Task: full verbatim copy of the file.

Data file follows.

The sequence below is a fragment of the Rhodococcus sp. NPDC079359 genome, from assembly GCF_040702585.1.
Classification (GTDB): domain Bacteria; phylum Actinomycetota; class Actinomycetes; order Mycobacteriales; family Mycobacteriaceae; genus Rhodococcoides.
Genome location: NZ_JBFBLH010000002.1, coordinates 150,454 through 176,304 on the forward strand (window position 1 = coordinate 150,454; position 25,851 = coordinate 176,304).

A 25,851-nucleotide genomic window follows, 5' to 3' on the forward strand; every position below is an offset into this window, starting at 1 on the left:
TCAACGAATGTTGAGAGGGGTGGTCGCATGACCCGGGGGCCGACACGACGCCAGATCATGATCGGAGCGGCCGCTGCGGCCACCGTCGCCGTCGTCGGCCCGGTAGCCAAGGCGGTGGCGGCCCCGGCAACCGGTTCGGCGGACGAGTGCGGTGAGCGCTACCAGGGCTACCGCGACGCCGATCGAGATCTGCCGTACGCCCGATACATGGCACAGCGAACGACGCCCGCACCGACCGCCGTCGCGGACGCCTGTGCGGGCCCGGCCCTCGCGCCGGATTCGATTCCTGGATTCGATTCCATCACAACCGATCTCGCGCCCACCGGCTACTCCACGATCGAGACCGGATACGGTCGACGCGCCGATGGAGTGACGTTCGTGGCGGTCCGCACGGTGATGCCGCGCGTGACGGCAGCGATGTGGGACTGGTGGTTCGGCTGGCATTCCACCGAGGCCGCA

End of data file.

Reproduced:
The sequence below is a fragment of the Rhodococcus sp. NPDC079359 genome, from assembly GCF_040702585.1.
Classification (GTDB): domain Bacteria; phylum Actinomycetota; class Actinomycetes; order Mycobacteriales; family Mycobacteriaceae; genus Rhodococcoides.
Genome location: NZ_JBFBLH010000002.1, coordinates 150,454 through 176,304 on the forward strand (window position 1 = coordinate 150,454; position 25,851 = coordinate 176,304).

A 25,851-nucleotide genomic window follows, 5' to 3' on the forward strand; every position below is an offset into this window, starting at 1 on the left:
TCAACGAATGTTGAGAGGGGTGGTCGCATGACCCGGGGGCCGACACGACGCCAGATCATGATCGGAGCGGCCGCTGCGGCCACCGTCGCCGTCGTCGGCCCGGTAGCCAAGGCGGTGGCGGCCCCGGCAACCGGTTCGGCGGACGAGTGCGGTGAGCGCTACCAGGGCTACCGCGACGCCGATCGAGATCTGCCGTACGCCCGATACATGGCACAGCGAACGACGCCCGCACCGACCGCCGTCGCGGACGCCTGTGCGGGCCCGGCCCTCGCGCCGGATTCGATTCCTGGATTCGATTCCATCACAACCGATCTCGCGCCCACCGGCTACTCCACGATCGAGACCGGATACGGTCGACGCGCCGATGGAGTGACGTTCGTGGCGGTCCGCACGGTGATGCCGCGCGTGACGGCAGCGATGTGGGACTGGTGGTTCGGCTGGCATTCCACCGAGGCCGCA